|Horses and Equine Supplies - First Aid Kit for Horses|
If you own or, have a horse on loan, you will know that minor accidents can happily easily. It is a good idea to have your own Equine First Aid Kit so that you can deal with any first aid your horse may need quickly and safely. It doesn't need to be an expensive or elaborate kit, a few basic essentials should suffice, and it is best that you don't keep any oral or injectable medication-this should only be given under veterinary supervision. Here is a list of the 10 most essential items for your kit:
- Mercury or Digital Thermometer: a raised temperature is an indication that your horse has a health problem that needs attention. A thermometer is therefore a must in any medical kit. A digital thermometer will have more features than a mercury one. It may also store the last temperature taken which is useful for ongoing monitoring.
- Antiseptic Wound Cleaner: horses are prone to getting cuts, grazes and skin infections and there are many equine cleaners available that are ideal for cleaning these wounds to keep infection at bay.
- Scissors: sharp scissors are a necessity in any first aid kit for a myriad of purposes. Also it may be an idea to have something more heavy duty for cutting wire fences and the like in case your horse becomes entangled.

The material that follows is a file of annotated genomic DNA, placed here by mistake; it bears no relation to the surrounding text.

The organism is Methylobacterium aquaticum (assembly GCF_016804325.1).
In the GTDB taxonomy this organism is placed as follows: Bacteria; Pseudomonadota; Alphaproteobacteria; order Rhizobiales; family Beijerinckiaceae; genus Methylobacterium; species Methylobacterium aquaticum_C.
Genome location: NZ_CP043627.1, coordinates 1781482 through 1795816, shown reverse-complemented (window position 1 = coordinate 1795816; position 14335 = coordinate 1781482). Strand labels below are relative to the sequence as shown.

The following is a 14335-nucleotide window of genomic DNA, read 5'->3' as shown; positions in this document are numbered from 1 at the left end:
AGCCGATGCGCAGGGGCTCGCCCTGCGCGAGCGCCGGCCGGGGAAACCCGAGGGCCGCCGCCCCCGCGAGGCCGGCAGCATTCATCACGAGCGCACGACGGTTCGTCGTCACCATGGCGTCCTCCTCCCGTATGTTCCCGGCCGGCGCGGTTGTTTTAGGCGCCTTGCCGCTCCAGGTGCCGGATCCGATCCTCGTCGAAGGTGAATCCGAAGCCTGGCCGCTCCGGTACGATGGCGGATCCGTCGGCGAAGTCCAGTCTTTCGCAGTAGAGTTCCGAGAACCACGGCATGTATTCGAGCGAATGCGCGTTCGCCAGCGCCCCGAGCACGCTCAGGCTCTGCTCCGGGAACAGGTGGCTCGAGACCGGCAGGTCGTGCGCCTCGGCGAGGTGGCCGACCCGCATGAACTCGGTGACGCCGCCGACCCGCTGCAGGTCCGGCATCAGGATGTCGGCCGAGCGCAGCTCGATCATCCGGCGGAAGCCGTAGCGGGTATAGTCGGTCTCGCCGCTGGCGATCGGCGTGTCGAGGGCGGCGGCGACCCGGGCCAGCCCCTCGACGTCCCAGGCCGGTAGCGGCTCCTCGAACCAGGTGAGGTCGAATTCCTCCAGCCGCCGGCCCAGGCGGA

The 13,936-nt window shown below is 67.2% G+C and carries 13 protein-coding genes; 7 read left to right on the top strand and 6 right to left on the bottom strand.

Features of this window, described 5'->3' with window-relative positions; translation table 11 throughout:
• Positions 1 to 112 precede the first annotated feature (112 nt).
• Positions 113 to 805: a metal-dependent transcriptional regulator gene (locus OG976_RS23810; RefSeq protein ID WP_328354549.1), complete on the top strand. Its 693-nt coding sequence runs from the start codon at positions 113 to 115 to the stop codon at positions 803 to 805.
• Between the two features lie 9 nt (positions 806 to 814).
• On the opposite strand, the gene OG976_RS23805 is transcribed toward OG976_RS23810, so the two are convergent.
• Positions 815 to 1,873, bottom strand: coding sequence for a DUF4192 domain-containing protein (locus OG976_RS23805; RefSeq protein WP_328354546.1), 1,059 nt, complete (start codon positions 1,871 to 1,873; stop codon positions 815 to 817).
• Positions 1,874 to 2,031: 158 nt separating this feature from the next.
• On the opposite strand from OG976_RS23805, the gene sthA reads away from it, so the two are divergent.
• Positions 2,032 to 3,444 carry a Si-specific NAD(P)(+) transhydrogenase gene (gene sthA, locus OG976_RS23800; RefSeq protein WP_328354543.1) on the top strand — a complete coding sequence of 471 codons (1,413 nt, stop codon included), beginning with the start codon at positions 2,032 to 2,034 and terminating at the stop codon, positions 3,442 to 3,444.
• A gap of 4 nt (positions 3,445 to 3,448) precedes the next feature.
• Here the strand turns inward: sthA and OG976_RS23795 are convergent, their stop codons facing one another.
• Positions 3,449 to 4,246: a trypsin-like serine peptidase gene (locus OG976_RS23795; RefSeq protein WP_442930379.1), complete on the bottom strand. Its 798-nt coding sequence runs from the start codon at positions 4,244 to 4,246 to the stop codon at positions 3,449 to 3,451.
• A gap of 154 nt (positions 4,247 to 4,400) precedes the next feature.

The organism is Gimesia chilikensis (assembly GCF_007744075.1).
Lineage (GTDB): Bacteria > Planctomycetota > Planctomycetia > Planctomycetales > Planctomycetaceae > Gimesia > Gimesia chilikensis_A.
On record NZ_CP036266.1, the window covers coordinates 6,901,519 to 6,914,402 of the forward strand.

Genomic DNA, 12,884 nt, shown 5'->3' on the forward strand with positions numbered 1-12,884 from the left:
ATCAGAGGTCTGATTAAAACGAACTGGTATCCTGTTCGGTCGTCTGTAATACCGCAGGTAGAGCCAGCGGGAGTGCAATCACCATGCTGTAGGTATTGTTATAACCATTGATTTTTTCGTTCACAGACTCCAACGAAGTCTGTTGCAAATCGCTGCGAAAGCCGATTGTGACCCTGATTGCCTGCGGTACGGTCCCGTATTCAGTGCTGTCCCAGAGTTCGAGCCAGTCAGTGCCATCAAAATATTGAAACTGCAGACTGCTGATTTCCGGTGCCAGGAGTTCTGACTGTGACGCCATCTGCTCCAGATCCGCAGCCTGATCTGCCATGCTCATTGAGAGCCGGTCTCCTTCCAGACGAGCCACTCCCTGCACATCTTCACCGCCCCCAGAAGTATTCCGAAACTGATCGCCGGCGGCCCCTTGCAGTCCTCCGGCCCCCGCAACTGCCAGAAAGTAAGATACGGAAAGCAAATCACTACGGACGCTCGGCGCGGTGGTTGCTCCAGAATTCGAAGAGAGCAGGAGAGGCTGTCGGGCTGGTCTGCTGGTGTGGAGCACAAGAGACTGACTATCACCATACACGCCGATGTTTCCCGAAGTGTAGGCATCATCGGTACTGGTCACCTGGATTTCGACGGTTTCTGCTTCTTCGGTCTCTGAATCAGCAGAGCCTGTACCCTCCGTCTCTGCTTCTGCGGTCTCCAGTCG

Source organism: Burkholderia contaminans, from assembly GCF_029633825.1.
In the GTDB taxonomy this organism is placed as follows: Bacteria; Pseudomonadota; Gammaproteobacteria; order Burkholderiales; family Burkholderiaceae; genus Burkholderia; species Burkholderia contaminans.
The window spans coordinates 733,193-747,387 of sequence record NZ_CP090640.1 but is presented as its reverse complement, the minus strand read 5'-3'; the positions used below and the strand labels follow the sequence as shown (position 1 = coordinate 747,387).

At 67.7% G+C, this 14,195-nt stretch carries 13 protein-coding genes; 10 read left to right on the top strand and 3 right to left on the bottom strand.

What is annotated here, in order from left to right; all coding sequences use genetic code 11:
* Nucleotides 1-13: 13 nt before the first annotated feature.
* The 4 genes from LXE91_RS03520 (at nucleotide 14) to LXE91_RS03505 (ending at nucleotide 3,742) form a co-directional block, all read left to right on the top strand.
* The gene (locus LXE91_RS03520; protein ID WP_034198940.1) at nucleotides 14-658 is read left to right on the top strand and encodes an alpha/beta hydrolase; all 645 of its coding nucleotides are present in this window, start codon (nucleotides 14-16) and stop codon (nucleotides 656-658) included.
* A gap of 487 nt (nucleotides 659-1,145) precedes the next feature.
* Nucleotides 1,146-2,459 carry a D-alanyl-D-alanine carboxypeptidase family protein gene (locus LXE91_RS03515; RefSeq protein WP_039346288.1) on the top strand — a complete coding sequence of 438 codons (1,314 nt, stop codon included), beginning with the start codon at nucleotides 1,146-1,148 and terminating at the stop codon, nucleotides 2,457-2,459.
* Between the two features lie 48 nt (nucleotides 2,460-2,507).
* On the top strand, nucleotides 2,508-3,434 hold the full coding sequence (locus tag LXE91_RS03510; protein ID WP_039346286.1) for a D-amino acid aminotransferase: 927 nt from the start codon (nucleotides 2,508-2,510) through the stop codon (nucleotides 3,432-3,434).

- Clean Leg Wraps: always have a clean set of leg wraps available in your kit. These can be invaluable in an emergency so make sure you have them in addition to any you may be using on a regular basis.
- Gamgee Tissues, Pads, Wadding and Dressings: a range of sterile dressings for various types of wounds should be kept in a sterile condition in your kit. These can be held in place by leg wraps or bandages.
- Self-sticking Bandages: these are ideal for keeping dressings in place, particularly in awkward places, or to support leg wraps. These are widely available in pharmacies as well as tack shops.
- Zinc Oxide Cream: this is useful for sunburned noses, protects and helps heal minor cuts and grazes and for the treatment of Grease Heel. This multi-purpose cream is antiseptic and creates a barrier against dirt too. Available in the baby section of shops.
- Salts: Epsom Salts can help draw out infection and salt water can be used to wash out cuts and grazes. An effective but inexpensive way to treat your horse.
- Antiseptic Cream or Ointment: this can help heal nicks, cuts, scrapes and grazes by keeping the wound clean and moist. Some creams have antiseptic, antibiotic and anti inflammatory properties.
- Books: a clear, comprehensive equine first aid book will help you when you need emergency advice. Try to read up on some of the more common problems so that you're ready for when you encounter them. Also, it's a good idea to keep a notepad and pen for recording symptoms and temperatures, with dates and times, so that you have a clear record for the vet. Always keep you vet's phone number clearly visible on, or inside, the kit, as well as by the stable yard phone.
Being prepared means that whatever happens, you should be able to deal with it in a calm and correct manner, before getting professional help or advice.
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